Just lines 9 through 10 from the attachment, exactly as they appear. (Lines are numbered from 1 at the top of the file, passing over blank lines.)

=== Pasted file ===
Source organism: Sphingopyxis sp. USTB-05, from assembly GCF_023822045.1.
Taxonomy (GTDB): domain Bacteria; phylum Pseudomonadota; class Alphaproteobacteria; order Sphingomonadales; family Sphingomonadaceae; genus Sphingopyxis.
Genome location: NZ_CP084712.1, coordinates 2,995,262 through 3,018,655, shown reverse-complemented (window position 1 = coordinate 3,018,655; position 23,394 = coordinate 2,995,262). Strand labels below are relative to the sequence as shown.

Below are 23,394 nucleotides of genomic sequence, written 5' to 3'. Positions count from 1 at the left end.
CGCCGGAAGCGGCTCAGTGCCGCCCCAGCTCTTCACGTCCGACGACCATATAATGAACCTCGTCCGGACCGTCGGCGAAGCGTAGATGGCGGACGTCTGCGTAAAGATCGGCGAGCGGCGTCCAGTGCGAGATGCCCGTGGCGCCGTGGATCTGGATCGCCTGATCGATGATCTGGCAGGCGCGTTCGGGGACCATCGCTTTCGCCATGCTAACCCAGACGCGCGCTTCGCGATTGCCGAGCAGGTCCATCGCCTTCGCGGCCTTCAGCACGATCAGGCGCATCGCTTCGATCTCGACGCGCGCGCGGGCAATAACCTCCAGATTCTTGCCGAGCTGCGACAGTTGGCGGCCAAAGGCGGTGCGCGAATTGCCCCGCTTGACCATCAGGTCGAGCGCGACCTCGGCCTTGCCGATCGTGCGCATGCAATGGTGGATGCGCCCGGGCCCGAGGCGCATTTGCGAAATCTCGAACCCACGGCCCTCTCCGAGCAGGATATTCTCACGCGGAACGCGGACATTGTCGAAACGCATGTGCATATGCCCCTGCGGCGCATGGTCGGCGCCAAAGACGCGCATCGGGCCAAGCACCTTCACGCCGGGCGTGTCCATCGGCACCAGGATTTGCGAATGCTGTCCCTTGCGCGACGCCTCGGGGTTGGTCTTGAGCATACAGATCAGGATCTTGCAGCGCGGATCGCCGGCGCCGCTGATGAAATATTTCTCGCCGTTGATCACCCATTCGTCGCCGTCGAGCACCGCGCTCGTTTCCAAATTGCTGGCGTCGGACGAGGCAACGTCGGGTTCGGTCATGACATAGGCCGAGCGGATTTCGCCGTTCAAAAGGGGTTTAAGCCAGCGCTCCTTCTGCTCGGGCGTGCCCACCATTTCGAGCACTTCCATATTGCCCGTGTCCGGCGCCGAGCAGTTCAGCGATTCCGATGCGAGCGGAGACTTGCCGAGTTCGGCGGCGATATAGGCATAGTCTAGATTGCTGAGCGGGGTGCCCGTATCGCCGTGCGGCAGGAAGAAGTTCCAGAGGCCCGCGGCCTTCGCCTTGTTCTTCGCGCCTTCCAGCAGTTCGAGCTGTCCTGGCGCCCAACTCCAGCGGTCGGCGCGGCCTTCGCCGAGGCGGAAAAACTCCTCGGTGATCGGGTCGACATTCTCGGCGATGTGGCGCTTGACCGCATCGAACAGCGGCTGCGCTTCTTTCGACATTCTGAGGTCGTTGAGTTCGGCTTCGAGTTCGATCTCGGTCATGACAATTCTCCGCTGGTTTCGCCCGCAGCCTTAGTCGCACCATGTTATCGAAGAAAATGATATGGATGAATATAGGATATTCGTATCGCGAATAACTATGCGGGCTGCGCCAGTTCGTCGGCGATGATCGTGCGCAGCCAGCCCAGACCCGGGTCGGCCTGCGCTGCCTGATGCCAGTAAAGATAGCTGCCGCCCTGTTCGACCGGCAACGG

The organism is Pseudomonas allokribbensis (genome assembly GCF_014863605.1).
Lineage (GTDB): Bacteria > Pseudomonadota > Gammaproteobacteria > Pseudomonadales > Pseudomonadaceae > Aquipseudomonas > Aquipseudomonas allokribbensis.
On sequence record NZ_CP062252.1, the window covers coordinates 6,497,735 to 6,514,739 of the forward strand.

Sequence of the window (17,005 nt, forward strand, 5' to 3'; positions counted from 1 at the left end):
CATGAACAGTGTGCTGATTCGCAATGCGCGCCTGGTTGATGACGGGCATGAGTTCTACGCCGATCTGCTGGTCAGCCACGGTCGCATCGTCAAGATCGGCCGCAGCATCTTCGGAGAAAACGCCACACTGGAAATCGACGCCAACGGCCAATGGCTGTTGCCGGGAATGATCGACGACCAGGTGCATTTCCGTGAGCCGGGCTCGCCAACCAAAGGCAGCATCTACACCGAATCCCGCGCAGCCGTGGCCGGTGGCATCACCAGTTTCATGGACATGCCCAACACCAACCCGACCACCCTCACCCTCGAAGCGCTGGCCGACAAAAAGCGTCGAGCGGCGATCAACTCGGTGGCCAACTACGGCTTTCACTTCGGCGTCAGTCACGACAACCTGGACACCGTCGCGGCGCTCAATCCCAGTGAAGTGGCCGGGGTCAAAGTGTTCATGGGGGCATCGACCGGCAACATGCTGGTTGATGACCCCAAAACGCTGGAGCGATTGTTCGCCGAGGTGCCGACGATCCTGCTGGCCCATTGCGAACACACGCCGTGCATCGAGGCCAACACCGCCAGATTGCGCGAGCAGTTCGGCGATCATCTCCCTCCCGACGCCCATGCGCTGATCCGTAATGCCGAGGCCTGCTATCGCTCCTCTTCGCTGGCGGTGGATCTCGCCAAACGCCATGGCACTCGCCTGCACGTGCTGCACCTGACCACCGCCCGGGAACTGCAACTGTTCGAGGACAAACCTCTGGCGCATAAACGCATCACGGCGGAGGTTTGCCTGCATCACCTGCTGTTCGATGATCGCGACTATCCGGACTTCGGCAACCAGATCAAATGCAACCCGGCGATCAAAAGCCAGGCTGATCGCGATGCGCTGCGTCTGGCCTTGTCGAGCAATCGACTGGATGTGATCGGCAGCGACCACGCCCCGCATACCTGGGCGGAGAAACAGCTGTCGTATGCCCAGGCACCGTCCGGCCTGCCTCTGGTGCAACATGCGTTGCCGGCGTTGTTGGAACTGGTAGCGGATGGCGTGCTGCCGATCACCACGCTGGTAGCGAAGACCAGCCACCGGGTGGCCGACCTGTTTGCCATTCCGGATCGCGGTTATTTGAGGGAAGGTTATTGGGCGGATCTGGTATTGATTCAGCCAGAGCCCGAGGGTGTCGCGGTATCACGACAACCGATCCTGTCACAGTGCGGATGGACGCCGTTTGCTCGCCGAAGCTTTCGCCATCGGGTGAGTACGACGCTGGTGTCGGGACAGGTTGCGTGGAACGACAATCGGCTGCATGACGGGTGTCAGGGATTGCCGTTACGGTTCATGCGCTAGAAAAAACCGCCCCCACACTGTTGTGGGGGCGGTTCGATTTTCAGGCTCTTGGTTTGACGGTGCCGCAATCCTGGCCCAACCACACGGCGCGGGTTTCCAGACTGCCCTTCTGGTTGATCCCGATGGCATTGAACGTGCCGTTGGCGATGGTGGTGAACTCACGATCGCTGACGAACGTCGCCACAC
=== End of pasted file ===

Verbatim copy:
Sequence of the window (17,005 nt, forward strand, 5' to 3'; positions counted from 1 at the left end):
CATGAACAGTGTGCTGATTCGCAATGCGCGCCTGGTTGATGACGGGCATGAGTTCTACGCCGATCTGCTGGTCAGCCACGGTCGCATCGTCAAGATCGGCCGCAGCATCTTCGGAGAAAACGCCACACTGGAAATCGACGCCAACGGCCAATGGCTGTTGCCGGGAATGATCGACGACCAGGTGCATTTCCGTGAGCCGGGCTCGCCAACCAAAGGCAGCATCTACACCGAATCCCGCGCAGCCGTGGCCGGTGGCATCACCAGTTTCATGGACATGCCCAACACCAACCCGACCACCCTCACCCTCGAAGCGCTGGCCGACAAAAAGCGTCGAGCGGCGATCAACTCGGTGGCCAACTACGGCTTTCACTTCGGCGTCAGTCACGACAACCTGGACACCGTCGCGGCGCTCAATCCCAGTGAAGTGGCCGGGGTCAAAGTGTTCATGGGGGCATCGACCGGCAACATGCTGGTTGATGACCCCAAAACGCTGGAGCGATTGTTCGCCGAGGTGCCGACGATCCTGCTGGCCCATTGCGAACACACGCCGTGCATCGAGGCCAACACCGCCAGATTGCGCGAGCAGTTCGGCGATCATCTCCCTCCCGACGCCCATGCGCTGATCCGTAATGCCGAGGCCTGCTATCGCTCCTCTTCGCTGGCGGTGGATCTCGCCAAACGCCATGGCACTCGCCTGCACGTGCTGCACCTGACCACCGCCCGGGAACTGCAACTGTTCGAGGACAAACCTCTGGCGCATAAACGCATCACGGCGGAGGTTTGCCTGCATCACCTGCTGTTCGATGATCGCGACTATCCGGACTTCGGCAACCAGATCAAATGCAACCCGGCGATCAAAAGCCAGGCTGATCGCGATGCGCTGCGTCTGGCCTTGTCGAGCAATCGACTGGATGTGATCGGCAGCGACCACGCCCCGCATACCTGGGCGGAGAAACAGCTGTCGTATGCCCAGGCACCGTCCGGCCTGCCTCTGGTGCAACATGCGTTGCCGGCGTTGTTGGAACTGGTAGCGGATGGCGTGCTGCCGATCACCACGCTGGTAGCGAAGACCAGCCACCGGGTGGCCGACCTGTTTGCCATTCCGGATCGCGGTTATTTGAGGGAAGGTTATTGGGCGGATCTGGTATTGATTCAGCCAGAGCCCGAGGGTGTCGCGGTATCACGACAACCGATCCTGTCACAGTGCGGATGGACGCCGTTTGCTCGCCGAAGCTTTCGCCATCGGGTGAGTACGACGCTGGTGTCGGGACAGGTTGCGTGGAACGACAATCGGCTGCATGACGGGTGTCAGGGATTGCCGTTACGGTTCATGCGCTAGAAAAAACCGCCCCCACACTGTTGTGGGGGCGGTTCGATTTTCAGGCTCTTGGTTTGACGGTGCCGCAATCCTGGCCCAACCACACGGCGCGGGTTTCCAGACTGCCCTTCTGGTTGATCCCGATGGCATTGAACGTGCCGTTGGCGATGGTGGTGAACTCACGATCGCTGACGAACGTCGCCACAC